Though first-run modeling data shows a higher potential reduction on C-corps and a smaller potential reduction on S-corps, a myriad of factors, including property ownership or leasing terms, can significantly influence the legislation’s ultimate impact. Experts also caution that the proposal is still likely to shift and any final action isn’t likely until early 2018, or potentially longer.

As the initial debate over the proposal begins, all sides should agree: it is critical for the franchise community to continue to clearly convey its top priorities and concerns.

A New Secretary of Labor

Seven months removed from withdrawing his nomination as labor secretary, former CKE Restaurants CEO Andy Puzder said what happened to him was the result of the opposition party wanting to “knock an incoming president off his game.”

Puzder, who was initially supported by the franchise industry as President Donald Trump’s pick for U.S. secretary of labor, pulled out of the process in February as his business record was attacked by opponents who cited his criticism of minimum wage increases and other worker protections.

Following Puzder’s withdrawal from consideration, President Trump nominated Alexander Acosta for the post, who was sworn in as the 27th United States Secretary of Labor in April.

Acosta is an accomplished attorney who served in three presidentially appointed, Senate-confirmed positions, including as a member of the National Labor Relations Board, where he participated in or authored more than 125 opinions.

“Acosta has shown the appropriate balance needed to protect the interests of employees and employers,” said Matt Haller, Senior Vice President of the International Franchise Association told Buzzfeed News, following his confirmation. “Franchise owners around the country are facing a great deal of regulatory uncertainty as a result of the wreckage created by the previous administration's out-of-control Department of Labor. [Acosta will] address the regulatory issues facing the franchise model quickly."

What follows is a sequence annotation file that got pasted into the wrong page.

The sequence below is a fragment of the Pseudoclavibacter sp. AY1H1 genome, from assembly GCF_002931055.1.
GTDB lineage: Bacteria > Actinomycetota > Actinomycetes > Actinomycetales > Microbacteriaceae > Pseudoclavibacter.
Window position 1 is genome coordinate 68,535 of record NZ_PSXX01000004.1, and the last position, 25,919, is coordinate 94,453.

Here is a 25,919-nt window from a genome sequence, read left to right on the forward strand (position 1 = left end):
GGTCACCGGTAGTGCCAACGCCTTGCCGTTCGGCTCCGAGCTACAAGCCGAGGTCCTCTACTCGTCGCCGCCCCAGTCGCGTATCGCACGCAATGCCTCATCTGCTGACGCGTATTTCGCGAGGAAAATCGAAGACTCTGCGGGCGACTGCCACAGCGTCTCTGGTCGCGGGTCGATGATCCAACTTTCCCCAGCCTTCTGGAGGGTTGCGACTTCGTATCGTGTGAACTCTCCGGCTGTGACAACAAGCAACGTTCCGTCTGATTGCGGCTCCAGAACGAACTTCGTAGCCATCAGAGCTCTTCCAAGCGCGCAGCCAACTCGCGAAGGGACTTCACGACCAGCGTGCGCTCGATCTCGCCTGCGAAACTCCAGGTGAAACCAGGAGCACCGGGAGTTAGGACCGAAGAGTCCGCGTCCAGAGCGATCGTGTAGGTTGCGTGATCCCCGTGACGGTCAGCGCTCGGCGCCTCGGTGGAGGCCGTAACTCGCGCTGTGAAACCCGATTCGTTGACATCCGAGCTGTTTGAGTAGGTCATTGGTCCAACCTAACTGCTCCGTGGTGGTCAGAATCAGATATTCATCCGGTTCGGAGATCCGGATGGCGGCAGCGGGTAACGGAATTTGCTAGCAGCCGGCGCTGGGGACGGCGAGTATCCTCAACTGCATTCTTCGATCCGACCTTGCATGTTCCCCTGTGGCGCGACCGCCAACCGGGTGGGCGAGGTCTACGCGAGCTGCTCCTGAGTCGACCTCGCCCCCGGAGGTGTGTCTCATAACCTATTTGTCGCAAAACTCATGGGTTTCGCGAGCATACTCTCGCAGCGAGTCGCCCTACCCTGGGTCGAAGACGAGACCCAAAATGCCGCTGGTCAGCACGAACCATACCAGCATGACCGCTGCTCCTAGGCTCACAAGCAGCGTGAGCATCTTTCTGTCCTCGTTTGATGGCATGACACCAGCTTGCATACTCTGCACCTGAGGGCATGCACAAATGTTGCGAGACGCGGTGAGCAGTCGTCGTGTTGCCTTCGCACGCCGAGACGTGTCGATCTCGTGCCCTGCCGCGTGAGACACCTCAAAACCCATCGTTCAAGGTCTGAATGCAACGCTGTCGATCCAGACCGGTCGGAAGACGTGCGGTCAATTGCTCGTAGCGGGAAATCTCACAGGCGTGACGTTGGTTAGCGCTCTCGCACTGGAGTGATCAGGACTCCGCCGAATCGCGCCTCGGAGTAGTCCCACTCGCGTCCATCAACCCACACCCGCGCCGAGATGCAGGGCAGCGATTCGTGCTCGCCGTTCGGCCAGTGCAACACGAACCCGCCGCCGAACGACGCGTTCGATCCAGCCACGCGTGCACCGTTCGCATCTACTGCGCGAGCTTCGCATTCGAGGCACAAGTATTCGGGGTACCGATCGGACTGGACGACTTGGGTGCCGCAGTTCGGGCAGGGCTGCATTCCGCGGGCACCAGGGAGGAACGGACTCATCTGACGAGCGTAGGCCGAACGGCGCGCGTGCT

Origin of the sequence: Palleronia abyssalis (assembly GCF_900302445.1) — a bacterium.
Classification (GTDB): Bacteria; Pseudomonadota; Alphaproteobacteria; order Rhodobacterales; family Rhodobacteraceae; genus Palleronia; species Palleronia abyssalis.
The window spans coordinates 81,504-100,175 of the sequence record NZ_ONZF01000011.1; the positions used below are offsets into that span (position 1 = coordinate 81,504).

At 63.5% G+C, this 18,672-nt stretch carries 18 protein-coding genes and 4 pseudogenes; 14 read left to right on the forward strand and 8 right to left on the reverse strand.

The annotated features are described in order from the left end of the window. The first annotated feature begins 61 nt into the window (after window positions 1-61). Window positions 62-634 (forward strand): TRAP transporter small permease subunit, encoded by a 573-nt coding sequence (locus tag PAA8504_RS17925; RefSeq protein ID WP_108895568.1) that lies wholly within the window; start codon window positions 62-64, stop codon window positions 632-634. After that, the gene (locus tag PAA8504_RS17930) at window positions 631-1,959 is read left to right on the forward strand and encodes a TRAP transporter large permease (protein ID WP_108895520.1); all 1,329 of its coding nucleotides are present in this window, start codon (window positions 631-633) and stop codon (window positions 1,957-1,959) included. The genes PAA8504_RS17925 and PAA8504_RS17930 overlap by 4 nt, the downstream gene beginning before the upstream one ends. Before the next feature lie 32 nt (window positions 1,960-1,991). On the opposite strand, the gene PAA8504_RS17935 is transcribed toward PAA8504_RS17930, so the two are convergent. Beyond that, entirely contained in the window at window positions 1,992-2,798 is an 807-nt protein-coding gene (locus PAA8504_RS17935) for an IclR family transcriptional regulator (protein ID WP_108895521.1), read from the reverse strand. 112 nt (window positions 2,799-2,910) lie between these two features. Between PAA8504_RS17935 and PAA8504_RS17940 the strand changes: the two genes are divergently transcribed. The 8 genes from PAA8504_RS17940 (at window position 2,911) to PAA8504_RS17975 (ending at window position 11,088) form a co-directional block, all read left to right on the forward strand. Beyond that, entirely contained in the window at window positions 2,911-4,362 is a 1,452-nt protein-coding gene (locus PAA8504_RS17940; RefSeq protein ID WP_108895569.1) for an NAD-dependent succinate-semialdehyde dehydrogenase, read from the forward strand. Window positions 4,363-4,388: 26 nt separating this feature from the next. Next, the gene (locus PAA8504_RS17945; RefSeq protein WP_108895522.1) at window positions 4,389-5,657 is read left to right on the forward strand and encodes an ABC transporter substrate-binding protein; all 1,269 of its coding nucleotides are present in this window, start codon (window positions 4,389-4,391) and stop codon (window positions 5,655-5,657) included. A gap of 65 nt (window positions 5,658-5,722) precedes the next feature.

SBA Loan Changes

Small Business Administration (SBA)-backed loans have long been an important source of funding for many franchisees, but over the last few years, the system has seen significant shifts. Changes negotiated in 2017 that take effect on January 1, 2018 could once again put franchisees at a disadvantage to other small businesses because of how the SBA views the affiliation between franchisors and franchisees.

Certain provisions that are common in franchise agreements could be viewed as overly restrictive on a franchisee’s right to independently reap a profit from its business and create an affiliation between franchisor and franchisee. The SBA then views the franchisor and franchisee as one economic entity, often disqualifying the franchisee from SBA-backed lending. The affiliation issue is typically overcome by amending the franchise agreement on the points that create “affiliation.”

Franchisors whose franchisees are interested in SBA-backed lending need to take some new steps to ensure that this resource will still be available to their franchisees. That includes ensuring that they are listed on the SBA’s registry and that the registry correctly identifies the form of SBA addendum they will be using. Franchisors who use a negotiated addendum that has changed or franchisors who will be changing their franchise agreement will have to resubmit the agreement to the SBA for review.

The Continued Rise of Online Security Concerns

Online data breaches continued to make headlines in 2017, and the franchise industry was not immune to the impact. For franchisees, data breaches can be particularly concerning, even if they occur elsewhere in the franchise system. That’s because the average consumer considers a corporate brand and a franchise location as the same entity. So, any breaches to online information tend to affect the entire system’s brand.

That means it is incumbent upon franchisors to be prepared. It’s important to have a well thought out crisis response plan in place. Consider seeking expert help to create a comprehensive public relations action plan to help manage a potential information breach situation and you could save your brand a lot of headaches in the long run.